Helpful Tips for Emigrating Abroad Post Brexit

Starting fresh abroad

At midnight between December 31 and January 1, the clocks marked not only the beginning of the new year but also the final end of the United Kingdom’s European Union membership.

As it can be appreciated, the idea of living and working abroad has always been appealing for so many reasons, and Brexit has definitely triggered that motion for people to consider starting a new life abroad. People have moved from the UK to other EU countries and vice versa with the idea of leading more prosperous lives in a different country. But this is the aspect in which the decision to leave the EU will probably have the most significant impact.

UK expats could find it more difficult to work in the EU if host countries ask them to comply with more restrictive rules related to permits and setting up businesses. Those UK citizens interested in working in the EU may lose their automatic right to do so and be asked to apply for Blue Cards. Check how the new rules effect your stay in host country of choice.

Pre-Brexit, British people were entitled to live and work anywhere they wanted to in the EU without a visa. You could’ve travelled wherever and whenever you like, you could’ve lived in any of the 28 member states for as long as you choose and you would’ve had the same employment rights as if you were a local.

After Brexit, it is very likely that each member state would impose the same visa rules that they do on other non-EU countries. In other words, they are entitled to, if they want to, ask you to have a visa and satisfy any other imposed condition.

If you are already living abroad, it’s extremely unlikely that you will  be asked to apply for a visa. However, you might see your automatic right to healthcare and other benefits withdrawn: More info here.

It is expected for the UK government to start a series of negotiations to secure UK citizens living abroad their continued right to work, reside, own property in other EU states and to access public services such as medical treatment in those states.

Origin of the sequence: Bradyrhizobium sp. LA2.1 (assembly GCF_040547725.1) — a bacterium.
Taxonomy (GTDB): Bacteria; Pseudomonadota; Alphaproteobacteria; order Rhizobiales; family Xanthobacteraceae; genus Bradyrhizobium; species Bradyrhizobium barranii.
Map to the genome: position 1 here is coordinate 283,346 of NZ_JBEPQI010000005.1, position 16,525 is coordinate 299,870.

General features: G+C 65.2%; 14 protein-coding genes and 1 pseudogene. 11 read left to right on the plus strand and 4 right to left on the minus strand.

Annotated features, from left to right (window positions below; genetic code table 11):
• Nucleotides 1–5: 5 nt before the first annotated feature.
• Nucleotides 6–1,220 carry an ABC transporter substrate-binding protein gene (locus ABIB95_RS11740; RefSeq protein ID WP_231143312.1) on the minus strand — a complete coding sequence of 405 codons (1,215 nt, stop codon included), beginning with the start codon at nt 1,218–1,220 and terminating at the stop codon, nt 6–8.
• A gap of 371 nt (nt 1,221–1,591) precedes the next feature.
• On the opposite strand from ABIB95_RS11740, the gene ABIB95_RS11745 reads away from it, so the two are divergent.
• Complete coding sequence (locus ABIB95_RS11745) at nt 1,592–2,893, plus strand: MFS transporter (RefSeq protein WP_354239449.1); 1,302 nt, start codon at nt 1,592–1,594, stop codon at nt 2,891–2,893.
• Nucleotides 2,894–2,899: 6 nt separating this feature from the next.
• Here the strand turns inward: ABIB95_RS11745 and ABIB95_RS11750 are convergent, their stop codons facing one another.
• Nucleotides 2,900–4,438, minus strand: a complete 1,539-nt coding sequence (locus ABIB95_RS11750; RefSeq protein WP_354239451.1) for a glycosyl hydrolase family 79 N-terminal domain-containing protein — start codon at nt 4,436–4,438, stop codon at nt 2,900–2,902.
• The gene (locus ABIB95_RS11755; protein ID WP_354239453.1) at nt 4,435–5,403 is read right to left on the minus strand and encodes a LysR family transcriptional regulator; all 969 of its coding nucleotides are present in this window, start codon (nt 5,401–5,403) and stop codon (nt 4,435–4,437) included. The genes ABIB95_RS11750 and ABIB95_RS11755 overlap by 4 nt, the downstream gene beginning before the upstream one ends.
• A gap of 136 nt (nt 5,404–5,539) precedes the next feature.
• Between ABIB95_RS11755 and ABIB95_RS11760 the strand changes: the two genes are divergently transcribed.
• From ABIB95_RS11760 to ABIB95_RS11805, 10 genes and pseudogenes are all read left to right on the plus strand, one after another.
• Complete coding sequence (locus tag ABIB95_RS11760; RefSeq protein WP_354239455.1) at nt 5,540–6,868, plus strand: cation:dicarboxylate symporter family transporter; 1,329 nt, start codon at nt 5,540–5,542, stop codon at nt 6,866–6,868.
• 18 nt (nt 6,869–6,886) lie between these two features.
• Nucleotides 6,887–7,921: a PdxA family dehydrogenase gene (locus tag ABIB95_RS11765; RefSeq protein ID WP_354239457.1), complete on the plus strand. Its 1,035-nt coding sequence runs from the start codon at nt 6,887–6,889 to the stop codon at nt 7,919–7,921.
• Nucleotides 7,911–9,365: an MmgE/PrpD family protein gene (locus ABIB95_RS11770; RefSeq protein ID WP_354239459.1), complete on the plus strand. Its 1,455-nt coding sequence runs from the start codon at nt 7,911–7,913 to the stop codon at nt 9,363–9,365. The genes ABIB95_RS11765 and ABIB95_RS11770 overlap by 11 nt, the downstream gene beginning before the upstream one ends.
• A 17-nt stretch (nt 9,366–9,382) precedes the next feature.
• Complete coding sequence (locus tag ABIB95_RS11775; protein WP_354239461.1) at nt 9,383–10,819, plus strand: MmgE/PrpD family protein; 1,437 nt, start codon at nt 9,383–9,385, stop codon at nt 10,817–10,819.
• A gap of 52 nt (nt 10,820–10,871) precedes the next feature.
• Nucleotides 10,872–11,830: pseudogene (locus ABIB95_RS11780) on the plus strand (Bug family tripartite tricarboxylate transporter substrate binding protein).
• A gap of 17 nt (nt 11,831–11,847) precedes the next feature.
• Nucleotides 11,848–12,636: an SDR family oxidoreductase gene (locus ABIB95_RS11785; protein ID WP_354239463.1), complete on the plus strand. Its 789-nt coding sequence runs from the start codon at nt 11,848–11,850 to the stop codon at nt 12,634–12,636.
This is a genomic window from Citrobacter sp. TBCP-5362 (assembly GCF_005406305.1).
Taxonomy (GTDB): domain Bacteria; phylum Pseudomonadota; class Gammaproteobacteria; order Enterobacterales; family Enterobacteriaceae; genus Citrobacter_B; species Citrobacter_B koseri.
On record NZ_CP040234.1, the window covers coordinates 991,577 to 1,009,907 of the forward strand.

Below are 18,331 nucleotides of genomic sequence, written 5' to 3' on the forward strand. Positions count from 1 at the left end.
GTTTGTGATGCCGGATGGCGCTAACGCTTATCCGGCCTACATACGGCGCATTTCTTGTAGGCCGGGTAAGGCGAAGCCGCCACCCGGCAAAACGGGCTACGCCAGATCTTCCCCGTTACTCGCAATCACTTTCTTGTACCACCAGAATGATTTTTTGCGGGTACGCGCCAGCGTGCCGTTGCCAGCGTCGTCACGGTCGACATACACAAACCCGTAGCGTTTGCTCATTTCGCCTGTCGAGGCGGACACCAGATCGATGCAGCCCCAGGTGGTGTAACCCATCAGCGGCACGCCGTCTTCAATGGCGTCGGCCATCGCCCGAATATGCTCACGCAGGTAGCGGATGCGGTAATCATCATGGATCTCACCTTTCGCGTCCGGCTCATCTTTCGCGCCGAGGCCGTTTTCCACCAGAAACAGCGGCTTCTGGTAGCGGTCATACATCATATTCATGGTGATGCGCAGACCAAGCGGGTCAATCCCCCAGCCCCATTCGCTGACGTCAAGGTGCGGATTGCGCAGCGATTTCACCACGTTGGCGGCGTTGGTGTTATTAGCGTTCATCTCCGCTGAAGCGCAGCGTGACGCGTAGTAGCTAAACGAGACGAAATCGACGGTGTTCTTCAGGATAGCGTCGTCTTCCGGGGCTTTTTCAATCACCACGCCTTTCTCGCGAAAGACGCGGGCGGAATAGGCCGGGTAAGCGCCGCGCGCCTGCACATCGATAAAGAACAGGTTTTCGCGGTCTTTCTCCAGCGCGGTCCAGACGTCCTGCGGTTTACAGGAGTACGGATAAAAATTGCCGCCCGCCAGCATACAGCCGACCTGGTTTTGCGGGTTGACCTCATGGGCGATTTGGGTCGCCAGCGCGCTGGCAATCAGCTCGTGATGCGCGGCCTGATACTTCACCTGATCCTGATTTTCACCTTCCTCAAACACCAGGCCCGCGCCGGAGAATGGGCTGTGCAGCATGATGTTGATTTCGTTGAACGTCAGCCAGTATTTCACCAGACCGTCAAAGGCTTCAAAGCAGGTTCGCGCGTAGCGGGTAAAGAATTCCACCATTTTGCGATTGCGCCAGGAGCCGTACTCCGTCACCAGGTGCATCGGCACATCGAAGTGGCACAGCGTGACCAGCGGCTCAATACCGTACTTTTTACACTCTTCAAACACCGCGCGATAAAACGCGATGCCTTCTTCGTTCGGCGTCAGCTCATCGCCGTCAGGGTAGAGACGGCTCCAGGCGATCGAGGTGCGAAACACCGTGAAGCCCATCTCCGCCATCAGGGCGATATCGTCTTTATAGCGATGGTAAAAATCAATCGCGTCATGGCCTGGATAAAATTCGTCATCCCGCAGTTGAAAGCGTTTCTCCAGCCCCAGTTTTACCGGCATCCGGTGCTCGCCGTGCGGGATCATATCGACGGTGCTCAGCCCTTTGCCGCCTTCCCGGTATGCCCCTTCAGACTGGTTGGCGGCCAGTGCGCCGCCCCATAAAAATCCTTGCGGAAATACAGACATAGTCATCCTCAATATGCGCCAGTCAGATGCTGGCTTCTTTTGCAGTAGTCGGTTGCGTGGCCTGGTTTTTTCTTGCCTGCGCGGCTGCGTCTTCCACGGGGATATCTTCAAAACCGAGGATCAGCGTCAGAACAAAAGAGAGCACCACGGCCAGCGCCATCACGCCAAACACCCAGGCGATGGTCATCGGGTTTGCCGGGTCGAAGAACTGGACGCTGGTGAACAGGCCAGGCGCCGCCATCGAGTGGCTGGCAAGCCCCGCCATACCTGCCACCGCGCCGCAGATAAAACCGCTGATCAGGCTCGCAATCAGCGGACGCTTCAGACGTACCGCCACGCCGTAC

Alongside the EU membership will also end many benefits for UK nationals, including the benefit of travelling to the rest of the European Union Member States with only an ID.

Starting from January 1, 2021, when the transition period for the UK to leave the EU ends, all Brits travelling to any of the EU countries, excluding Ireland, will need to carry their passports with them and present them at the EU port of entry.

A British passport will be valid to travel to the EU with it, only if it meets all of the criteria listed below:

  • Is valid for at least another six months on the day its holder travels to EU
  • Is no older than 10 years on the day its holder travels to EU

If a passport is burgundy or has the words ‘European Union’ on the cover, it will be valid until the day it expires.

The government has also warned Britons who hold passports with extra months added from the previous passports, that the extra months will not count.

If you renewed your current passport before the previous one expired, extra month may have been added to its expiry date. Any extra months on your passport over 10 years may not count towards the 6 months needed,” the government points out.

The government advises all Brits planning to travel to the EU after December 31, to check whether their passports meet the criteria given above. If not, govt advises it nationals to apply for a new passport before travelling to the countries affected.

The new rules will apply for travel to and between the EU Member States, Schengen Area countries and microstates, excluding Ireland. These countries are Andorra, Austria, Belgium, Bulgaria, Croatia, Cyprus, Czech Republic, Denmark, Estonia, Finland, France, Germany, Greece, Holy See (Vatican), Hungary, Iceland, Italy, Latvia, Liechtenstein, Lithuania, Luxembourg, Malta, Monaco, Netherlands, Norway, Poland, Portugal, Romania, San Marino, Slovakia, Slovenia, Spain, Sweden, and Switzerland.

Aside from their passports, UK nationals are already going through other changes as a result of Brexit, including joining third-country lanes at airports, and not those they have used until April 12, as they are reserved solely for the citizens of the EU, EEA and Switzerland.

For short-term trips to the EU, Britons will not need to apply for a visa, as both the EU and UK have agreed to permit each other’s citizens to enter for short-stays with only their passports. Yet, Brits showing at the EU ports of entry must make sure they also have the following with them:

  • Proof of return or onward trip
  • Sufficient financial means to support stay in the EU
  • Proof of health insurance covering the whole EU territory

Moreover, by the end of 2022, Britons will need to obtain an ETIAS (European Travel Information and Authorization System), before travelling to the EU.

The latter is a travel system that has been established in a bid of the EU to know who will enter its territory before travellers even arrive at the borders, and will be obligatory for the passport holders of over 60 world countries that so far have benefited from the visa-free entry to the Schengen Area for short-term stays, including UK nationals.


**Courtesy of the / Photo by César+Mirna Choto from Pexels

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